By Felix Lippe
“I want to write a book to prevent other young people from going to Syria and joining the so-called Islamic State!“ It is with that statement from a former who initiated the project Jamal al-Khatib – My Path!, that we (the members of the Vienna-based CSO turn), usually start our presentations, workshops and some of the (scientific) publications that we have had the chance to publish in the course of the project. By the time he made that statement, this young man was still in prison, while being mentored by a social worker from what later would become the Jamal al-Khatib project team. Once part of the jihadi scene in Austria, he now wanted to prevent other young people from repeating the mistakes he had made.
It is always a more gripping entry to start with a quote than with the set phrase “today I would like to present…“. However, we also did so to do justice to the youngster who, with his initiative, gave rise to a project which a few years later was nominated as best practice by the European Comission’s Radicalisation Awareness Network, received funding from the (German) Federal Agency for Civic Education (Bundeszentrale für politische Bildung/bpb), and has been discussed in international scientific publications.
After the initial project team consisting of youth workers and islamic scholars had convinced him that producing online content might be more efficient in reaching the target group he had mentioned, other formers, as well as young people who had shown resilience to jihadist narratives during the “high phase” of the so-called Islamic State joined the team. Their experiences form the basis for the contents of the project. The initial project team of social workers and Islamic scholars was joined by experts from fields such as political science, sociology, psychology, psychotherapy, educational science, filmmaking, digital content management and more.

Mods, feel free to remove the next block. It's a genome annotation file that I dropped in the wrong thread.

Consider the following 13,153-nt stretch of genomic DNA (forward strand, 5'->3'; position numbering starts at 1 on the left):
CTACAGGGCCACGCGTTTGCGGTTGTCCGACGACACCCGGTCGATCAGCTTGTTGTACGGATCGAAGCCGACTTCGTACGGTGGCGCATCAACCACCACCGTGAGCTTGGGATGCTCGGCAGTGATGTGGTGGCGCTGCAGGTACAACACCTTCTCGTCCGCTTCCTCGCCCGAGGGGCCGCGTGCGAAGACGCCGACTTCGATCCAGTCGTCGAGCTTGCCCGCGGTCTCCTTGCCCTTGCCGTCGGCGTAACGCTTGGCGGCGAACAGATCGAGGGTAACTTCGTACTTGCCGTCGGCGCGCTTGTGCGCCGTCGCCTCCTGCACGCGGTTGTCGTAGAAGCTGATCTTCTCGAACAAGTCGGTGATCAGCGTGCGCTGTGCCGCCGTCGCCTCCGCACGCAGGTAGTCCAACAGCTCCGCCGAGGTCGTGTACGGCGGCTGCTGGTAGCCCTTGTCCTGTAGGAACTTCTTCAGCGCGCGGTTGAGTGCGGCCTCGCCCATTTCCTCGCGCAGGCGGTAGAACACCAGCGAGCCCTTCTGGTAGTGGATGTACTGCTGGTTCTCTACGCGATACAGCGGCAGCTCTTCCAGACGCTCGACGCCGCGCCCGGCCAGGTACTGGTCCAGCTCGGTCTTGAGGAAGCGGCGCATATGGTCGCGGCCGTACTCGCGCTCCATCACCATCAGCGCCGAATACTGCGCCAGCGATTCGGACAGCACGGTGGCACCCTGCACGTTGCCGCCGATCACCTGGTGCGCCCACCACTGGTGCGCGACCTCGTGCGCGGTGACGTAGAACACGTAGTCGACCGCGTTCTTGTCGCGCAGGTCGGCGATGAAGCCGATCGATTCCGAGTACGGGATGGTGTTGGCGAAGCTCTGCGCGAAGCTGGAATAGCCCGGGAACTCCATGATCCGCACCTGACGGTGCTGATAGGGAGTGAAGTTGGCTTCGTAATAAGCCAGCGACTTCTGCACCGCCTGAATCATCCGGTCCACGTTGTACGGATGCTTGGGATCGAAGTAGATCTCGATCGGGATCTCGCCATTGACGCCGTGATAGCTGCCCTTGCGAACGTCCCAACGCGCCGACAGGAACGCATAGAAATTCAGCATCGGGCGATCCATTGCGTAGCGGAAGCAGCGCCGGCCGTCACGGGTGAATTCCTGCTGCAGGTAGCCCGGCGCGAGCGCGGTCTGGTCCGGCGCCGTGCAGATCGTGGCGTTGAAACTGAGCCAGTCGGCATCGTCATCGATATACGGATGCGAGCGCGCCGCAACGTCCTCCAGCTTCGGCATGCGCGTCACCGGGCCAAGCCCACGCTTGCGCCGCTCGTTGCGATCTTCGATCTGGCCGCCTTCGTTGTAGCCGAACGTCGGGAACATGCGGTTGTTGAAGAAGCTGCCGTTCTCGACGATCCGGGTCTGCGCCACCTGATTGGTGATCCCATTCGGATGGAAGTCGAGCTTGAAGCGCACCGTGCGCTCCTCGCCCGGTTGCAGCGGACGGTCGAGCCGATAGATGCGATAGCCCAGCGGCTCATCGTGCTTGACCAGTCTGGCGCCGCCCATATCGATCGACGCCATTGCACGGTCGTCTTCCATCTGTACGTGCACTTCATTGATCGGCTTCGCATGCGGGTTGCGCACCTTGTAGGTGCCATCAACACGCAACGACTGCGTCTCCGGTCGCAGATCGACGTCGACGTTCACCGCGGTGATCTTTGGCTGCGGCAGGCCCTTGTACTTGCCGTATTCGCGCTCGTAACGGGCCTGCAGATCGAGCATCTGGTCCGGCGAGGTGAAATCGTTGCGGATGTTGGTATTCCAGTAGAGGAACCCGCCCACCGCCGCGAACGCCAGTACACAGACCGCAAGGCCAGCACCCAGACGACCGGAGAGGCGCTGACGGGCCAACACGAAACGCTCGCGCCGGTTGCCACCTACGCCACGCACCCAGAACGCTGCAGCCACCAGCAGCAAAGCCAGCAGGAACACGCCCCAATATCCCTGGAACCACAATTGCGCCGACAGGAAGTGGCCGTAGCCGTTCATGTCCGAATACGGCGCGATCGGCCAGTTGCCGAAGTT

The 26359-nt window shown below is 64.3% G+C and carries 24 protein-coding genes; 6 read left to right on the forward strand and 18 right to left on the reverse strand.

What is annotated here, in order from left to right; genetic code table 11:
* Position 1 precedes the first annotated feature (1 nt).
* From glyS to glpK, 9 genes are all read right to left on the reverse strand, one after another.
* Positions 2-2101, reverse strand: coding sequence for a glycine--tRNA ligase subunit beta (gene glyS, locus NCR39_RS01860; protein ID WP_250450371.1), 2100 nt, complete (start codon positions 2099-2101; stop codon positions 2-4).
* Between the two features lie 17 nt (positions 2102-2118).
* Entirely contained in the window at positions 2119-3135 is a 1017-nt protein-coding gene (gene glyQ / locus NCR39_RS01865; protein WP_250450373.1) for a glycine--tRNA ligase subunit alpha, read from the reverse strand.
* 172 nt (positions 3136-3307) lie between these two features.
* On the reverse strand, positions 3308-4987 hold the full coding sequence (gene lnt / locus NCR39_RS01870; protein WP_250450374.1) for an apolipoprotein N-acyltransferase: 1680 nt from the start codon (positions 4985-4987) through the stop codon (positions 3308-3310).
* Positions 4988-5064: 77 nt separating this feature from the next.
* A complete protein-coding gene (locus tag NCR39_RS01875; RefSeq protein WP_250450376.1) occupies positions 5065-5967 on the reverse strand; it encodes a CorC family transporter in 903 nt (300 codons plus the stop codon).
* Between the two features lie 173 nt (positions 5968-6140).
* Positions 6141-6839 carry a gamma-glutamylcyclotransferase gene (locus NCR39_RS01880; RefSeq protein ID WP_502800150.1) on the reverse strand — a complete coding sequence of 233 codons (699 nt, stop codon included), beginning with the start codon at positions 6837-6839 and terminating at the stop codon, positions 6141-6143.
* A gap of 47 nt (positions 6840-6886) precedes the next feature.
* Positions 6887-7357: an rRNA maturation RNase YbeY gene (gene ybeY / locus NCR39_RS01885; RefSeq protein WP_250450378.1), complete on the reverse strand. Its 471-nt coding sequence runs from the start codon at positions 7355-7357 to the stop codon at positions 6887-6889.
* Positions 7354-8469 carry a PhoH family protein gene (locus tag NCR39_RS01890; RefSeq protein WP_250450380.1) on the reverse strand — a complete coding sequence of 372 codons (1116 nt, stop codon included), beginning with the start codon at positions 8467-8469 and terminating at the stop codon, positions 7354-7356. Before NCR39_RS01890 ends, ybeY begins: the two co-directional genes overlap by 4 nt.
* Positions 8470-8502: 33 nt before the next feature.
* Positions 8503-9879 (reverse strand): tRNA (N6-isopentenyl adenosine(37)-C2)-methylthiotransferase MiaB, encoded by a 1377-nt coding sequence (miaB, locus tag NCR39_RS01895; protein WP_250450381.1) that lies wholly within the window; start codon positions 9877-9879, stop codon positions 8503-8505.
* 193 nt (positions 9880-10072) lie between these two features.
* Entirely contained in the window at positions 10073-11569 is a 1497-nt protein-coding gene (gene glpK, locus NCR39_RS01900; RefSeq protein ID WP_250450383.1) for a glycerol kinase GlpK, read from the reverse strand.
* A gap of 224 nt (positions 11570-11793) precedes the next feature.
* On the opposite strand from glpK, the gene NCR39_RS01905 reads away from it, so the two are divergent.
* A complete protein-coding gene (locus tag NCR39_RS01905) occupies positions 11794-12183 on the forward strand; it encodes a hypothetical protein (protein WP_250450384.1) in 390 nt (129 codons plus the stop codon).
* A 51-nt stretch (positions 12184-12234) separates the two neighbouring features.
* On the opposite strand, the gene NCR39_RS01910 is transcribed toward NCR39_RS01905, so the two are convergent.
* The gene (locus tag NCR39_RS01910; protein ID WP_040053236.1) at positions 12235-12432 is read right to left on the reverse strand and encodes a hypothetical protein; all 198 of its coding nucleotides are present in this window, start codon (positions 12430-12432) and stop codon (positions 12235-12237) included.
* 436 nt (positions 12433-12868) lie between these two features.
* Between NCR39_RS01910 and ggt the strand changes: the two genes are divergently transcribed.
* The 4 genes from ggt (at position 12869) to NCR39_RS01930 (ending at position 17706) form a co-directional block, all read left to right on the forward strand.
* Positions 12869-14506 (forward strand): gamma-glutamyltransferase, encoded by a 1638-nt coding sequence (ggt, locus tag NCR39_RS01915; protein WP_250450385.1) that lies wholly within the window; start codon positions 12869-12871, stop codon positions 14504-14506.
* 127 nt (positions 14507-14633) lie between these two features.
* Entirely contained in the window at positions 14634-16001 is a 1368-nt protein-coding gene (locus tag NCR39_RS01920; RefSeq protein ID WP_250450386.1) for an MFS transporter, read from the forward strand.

Jamal al-Khatib – My Path! was created, a participatory online P/CVE project which addresses ideologies of political inequality based on authentic alternative narratives. Between 2019 and 2022, the second, third and fourth seasons of Jamal al-Khatib – My Path! were launched on behalf of the Federal Agency for Civic Education (Bundeszentrale für politische Bildung/bpb).
In the course of the project, different online formats were produced, such as longer autobiographical videos as well as animations and interview formats. The contents question the propaganda of jihadist-Islamist movements and counter them with alternative narratives. Importantly, while many projects in the field are struggling to bring online contents featuring alternative narratives to the attention of radicalized youth or youngsters who are at risk of being radicalised online, the evaluation of our project revealed that the Jamal al-Khatib – My path! videos actually reached the target group.
This was possible, because, in addition to uploading online content, we created a low-threshold youth social work program offline, not least to do justice to the methodological approach of empowering youths and young adults to have their own say and to take part in a discourse that is relevant to them. That is, the contents were created on the basis of narrative biographical interviews with the formers of the project team. In an elaborate process, we discussed and reflected on the experiences the youngsters had, during and after the involvement in the jihadi scene. Most importantly we did not deny the anger they felt when thinking about social or geopolitical issues; we used this anger for a progressive purpose.